Despite their existing benefits, the future success of hybrids likely depends on giving mainstream consumers the types of vehicles they already drive. The hybrid market share is expected to be only about 1 percent in 2005, but the NRDC's Coifman notes that the release of a variety of hybrid vehicle styles could raise awareness and demand ever higher.

"More people will understand that a hybrid is not a unique vehicle but a technological option that will be available in a whole range of vehicle choices," Coifman said.

To the dismay of many environmentalists, SUVs and trucks remain the United States' most popular vehicle choice.

J.D. Power and Associates reported this week that, through March of 2004, light-duty trucks, including SUVs, comprised 54 percent of automotive sales—up nearly 10 percent from 2003.

Those numbers show why the development of hybrid SUVs may be such an important step.

"We recognize that individuals and families have all kinds of needs and they want more variety and choice," Coifman said. "We certainly encourage people to choose the most efficient vehicle that suits their needs. We also advocate that every vehicle use the most efficient fuel technology possible, and that's not the case today. So it's good for consumers to see this hybrid technology spreading though the market."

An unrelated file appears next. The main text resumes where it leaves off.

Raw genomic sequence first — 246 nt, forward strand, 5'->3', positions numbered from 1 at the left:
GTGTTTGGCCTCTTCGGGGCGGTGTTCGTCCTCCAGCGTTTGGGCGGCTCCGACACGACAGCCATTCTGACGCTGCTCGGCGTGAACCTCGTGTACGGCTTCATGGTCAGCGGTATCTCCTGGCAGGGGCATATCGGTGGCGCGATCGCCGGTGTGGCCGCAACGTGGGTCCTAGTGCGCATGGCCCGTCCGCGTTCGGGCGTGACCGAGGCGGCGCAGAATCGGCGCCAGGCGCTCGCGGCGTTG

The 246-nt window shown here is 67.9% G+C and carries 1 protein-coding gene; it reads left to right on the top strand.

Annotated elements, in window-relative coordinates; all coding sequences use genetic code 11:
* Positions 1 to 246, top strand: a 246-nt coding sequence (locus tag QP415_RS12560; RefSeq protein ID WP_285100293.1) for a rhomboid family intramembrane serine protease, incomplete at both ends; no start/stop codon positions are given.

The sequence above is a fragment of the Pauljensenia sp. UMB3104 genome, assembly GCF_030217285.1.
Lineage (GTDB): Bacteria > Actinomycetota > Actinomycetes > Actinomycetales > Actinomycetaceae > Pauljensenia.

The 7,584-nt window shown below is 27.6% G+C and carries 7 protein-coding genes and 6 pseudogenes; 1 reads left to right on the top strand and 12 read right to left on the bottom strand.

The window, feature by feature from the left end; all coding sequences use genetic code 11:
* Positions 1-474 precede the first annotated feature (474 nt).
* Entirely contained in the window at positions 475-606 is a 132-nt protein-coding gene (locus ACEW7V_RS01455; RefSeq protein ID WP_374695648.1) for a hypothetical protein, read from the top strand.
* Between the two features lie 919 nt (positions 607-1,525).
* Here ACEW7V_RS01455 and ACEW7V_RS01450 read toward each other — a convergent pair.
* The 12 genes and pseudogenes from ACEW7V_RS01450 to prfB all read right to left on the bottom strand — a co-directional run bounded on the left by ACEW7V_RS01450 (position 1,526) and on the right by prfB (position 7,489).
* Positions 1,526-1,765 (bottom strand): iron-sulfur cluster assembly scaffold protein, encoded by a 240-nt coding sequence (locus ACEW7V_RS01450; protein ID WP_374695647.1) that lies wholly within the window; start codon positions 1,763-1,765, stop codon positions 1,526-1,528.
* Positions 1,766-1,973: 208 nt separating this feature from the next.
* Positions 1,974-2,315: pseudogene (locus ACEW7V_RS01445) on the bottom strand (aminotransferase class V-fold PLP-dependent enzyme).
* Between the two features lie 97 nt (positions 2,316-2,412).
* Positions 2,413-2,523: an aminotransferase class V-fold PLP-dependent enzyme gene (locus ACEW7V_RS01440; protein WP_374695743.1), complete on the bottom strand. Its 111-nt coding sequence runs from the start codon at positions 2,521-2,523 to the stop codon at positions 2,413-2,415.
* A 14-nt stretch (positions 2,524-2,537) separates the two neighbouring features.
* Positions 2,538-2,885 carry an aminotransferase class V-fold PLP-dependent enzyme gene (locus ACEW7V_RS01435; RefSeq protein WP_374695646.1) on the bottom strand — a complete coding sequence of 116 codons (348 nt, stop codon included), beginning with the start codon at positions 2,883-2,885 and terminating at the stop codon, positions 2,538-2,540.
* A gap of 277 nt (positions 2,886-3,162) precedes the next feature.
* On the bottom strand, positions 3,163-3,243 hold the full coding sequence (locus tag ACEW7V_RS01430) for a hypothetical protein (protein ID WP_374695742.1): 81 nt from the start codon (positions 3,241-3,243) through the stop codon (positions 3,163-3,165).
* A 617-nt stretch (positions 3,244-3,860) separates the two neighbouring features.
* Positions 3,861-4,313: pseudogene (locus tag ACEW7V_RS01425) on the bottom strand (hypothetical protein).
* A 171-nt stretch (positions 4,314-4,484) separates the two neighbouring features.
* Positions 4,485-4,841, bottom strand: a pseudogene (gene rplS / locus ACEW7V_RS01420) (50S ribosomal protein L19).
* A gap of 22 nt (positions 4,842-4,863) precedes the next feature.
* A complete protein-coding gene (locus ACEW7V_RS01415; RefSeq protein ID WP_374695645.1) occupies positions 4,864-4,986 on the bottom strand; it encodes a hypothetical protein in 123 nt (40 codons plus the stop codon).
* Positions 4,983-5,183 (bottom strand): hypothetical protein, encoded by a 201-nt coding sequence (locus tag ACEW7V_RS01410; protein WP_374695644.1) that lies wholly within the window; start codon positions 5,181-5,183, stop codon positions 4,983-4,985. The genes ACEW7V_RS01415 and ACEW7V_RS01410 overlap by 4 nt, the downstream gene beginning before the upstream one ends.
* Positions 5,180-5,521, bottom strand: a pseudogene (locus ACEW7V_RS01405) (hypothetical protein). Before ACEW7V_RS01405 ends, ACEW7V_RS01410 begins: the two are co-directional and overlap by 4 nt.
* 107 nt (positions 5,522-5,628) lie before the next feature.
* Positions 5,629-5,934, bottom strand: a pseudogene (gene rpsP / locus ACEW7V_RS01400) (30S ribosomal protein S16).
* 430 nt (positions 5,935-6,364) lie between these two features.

Ford's Wright called the Escape Hybrid a "guilt-free car choice." "You have improved fuel economy, reduced emissions, the same 4WD performance, and plenty of room for people, dogs, and gear," she said. "There are no compromises."

Some potential hybrid consumers have balked at sticker prices, unsure how much the technology will cost. Ford has not yet released pricing for the SUV, but J.D. Power and Associates reported this week that the premium for a hybrid vehicle averages approximately U.S. $4,000 over the standard-model price.

Such purchase costs could take years to recoup, even with significant fuel savings. Yet hybrid vehicles offer other benefits, including buyer tax breaks, single-driver use of high-occupancy-vehicle (HOV) lanes in some commuter markets, and a cleaner green conscience.

"Hybrids are here to stay. We're just starting to see their potential," Wright said. "In parallel, we're very committed to [hydrogen] fuel cell vehicles. But the reality is that they are down the road in terms of technology and also in terms of infrastructure. After all, I've yet to see a hydrogen filling station. But hybrid technology is here now—and we expect to sell every one of these vehicles that we can make."